Be sure to taste your dressing and add as much salt as necessary- it’ll be the difference between a salad that sparkles and a salad that falls flat.

Serves 4

2 slices sourdough bread, roughly torn
olive oil
salt and pepper

4 peaches, pits removed and sliced
4 medium tomatoes, sliced
8 ounces mozzarella, torn
a small bunch of mint, chopped
4 tablespoons olive oil
2 tablespoons balsamic vinegar
1 shallot, minced
salt and pepper, to taste
flaked salt such as Maldon, for serving

Preheat the oven to 350. Combine the sourdough with a healthy drizzle of olive oil and a sprinkling of salt and pepper on a sheet tray. Toss well to combine. Bake until the sourdough croutons start to go golden around the edges, about 20 minutes. Set aside and let cool.

In a large salad bowl combine the peaches, tomatoes, mozzarella, and half the mint mint. In a small bowl or a jam jar combine the olive oil, balsamic vinegar, and shallot with a pinch each of salt and pepper. Stir or shake well, then taste. Add more salt and pepper as necessary until the dressing tastes brightly acidic but not unpleasantly harsh. Set aside.

Add the cooled croutons to the salad. Shake or stir the dressing again, and drizzle over the salad. Use your hands to toss well, so that everything is evenly coated. Top with the remainder of the mint and sprinkle with flaked salt.

It’s best to eat this shortly after it’s made. The longer it sits the more dressing and juices the bread will soak up. However, if you like soggy bread, then let this sit for as long as you’d like.


Corn and Quinoa Patties with Chives


Several months ago I asked my dear friend Danielle what kind of recipes she wanted to see. She thought about it for a moment, and then said she was always looking for easy recipes. And quinoa. Dani, this one’s for you.

Danielle’s answer tripped me up way more than it should have. Easy is subjective. What’s easy for me may not be easy for you and vice versa. I like to think easy indicates simple technique, small time commitment, and not a lot of ingredients. Easy isn’t always easy to create. There’s no long simmering sauces to develop flavors, no dressings with ten ingredients to create the “what is that flavor” sensation, no using four separate bowls and pans to make one dish. There’s nothing to hide behind. An easy dish either works or it doesn’t.

But as tricky as easy is, it was the quinoa that really stumped me. I have dozens of uses for farro, but exactly one for quinoa. Cook it when you’re out of rice, serve it as a side to round out the meal. I add a liberal amount of butter and eat it contentedly, but I never think “Quinoa. That’s what I want for dinner.” That’s not quinoa’s fault, but we still have a tentative relationship.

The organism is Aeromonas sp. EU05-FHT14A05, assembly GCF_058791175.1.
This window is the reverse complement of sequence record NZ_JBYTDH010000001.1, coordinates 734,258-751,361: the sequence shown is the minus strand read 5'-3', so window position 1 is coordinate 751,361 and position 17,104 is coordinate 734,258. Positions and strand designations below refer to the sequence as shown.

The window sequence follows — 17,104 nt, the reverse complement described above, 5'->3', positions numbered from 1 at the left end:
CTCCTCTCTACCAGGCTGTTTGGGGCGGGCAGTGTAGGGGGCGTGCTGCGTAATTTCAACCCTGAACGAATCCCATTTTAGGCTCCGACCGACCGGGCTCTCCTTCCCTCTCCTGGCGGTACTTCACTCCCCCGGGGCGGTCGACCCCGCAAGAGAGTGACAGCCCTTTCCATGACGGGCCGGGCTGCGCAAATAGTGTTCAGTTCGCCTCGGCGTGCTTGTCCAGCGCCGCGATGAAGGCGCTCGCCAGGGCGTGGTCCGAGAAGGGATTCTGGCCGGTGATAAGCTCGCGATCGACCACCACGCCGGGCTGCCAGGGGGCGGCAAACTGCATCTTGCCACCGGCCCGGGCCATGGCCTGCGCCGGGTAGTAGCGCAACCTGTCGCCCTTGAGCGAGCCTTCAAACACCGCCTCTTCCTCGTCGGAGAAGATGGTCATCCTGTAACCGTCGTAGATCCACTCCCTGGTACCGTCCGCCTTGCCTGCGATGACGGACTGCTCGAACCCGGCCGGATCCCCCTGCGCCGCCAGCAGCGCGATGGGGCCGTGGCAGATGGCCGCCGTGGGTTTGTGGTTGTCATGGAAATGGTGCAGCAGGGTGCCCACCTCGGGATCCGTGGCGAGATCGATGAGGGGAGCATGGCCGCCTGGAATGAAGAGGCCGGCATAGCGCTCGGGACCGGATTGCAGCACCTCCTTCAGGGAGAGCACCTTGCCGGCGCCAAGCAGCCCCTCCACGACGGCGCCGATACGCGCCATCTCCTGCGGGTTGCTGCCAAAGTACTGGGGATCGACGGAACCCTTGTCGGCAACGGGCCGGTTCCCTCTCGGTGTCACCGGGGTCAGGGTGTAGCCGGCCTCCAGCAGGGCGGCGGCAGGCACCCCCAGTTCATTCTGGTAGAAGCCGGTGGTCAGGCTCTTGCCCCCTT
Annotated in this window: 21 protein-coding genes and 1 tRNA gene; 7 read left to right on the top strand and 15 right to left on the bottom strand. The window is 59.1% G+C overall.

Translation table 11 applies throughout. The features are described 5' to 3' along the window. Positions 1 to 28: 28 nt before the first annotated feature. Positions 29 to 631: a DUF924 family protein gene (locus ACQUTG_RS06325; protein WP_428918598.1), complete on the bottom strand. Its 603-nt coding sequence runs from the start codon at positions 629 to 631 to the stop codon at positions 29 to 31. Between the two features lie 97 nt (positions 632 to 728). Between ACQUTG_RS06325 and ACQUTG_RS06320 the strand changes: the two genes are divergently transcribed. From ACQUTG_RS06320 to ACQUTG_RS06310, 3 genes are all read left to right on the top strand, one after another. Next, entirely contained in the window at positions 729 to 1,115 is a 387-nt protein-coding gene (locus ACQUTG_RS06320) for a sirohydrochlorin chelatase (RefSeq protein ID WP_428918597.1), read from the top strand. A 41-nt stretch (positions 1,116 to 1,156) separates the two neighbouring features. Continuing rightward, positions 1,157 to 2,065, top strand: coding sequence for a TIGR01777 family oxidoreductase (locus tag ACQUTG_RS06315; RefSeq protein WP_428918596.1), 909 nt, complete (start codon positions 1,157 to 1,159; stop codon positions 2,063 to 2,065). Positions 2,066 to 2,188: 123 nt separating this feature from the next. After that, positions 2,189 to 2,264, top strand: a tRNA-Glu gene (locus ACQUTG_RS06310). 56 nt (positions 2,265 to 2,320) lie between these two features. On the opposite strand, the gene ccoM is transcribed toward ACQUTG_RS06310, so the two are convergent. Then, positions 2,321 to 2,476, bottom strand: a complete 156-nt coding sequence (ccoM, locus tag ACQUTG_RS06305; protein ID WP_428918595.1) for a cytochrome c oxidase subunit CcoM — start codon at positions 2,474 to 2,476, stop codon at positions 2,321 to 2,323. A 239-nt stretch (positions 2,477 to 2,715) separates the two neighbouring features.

After months of thinking, enter quinoa patties- cold cooked quinoa mixed with corn, chives, eggs, olive oil, shallots, and spices. If you wanted to get really fancy you could add some chilis or feta. I made these yesterday for a quick before-work lunch about noon, and did not feel the need to snack at all before family meal at 9pm. That’s a remarkable feat. The quinoa pairs nicely with the corn and chives, and frying them brings in some caramelization to the corn and quinoa both that tempers sweetness and brings in a lovely savory note. And I was reminded of the best reason to eat quinoa while making these patties- the pleasant pop that you get when you take a bite.

I wouldn’t say that quinoa’s my new favorite grain just yet, but I was wrong to stick it in the “rice substitution” category. What’s your favorite way to eat quinoa?

Corn and Quinoa Patties with Chives

These patties are slightly delicate, so take care while flipping them. I found that using a healthy amount of olive oil for frying and letting the patties get a good sear before touching them helped them hold together much nicer. If you don’t already have a preferred quinoa cooking method, I would rinse the quinoa well under running water and drain. Combine the cleaned quinoa in a saucepan with its equal volume in water (so for 1 cup of quinoa, 1 cup of water) and a pinch of salt. Bring to a boil, cover, and simmer until done, about 15 minutes.

Makes about 10 patties

2 eggs
2 tablespoons olive oil, plus more for cooking
1 1/2 cup cooked quinoa, cooled
1 cup corn kernels
1/2 cup minced chives
1 shallot, minced
3/4 teaspoons salt
1/2 teaspoon smoked paprika
1/2 teaspoon black pepper

In a large bowl beat together the eggs and olive oil. Add in the quinoa, corn, chives, shallot, and spices. Mix well so everything is evenly distributed. Refrigerate for 30 minutes.

Heat a large sauté pan over medium heat. Add in a good amount of olive oil- you want a glugg, not a drizzle. Scoop the quinoa batter, a quarter cup at a time, into the pan, leaving enough space so that the edges of the patties don’t touch. Let the patties get a nice sear, about three minutes, on the bottom before flipping. When the patties are cooked on one side flip and cook on the other, about two minutes. Serve warm.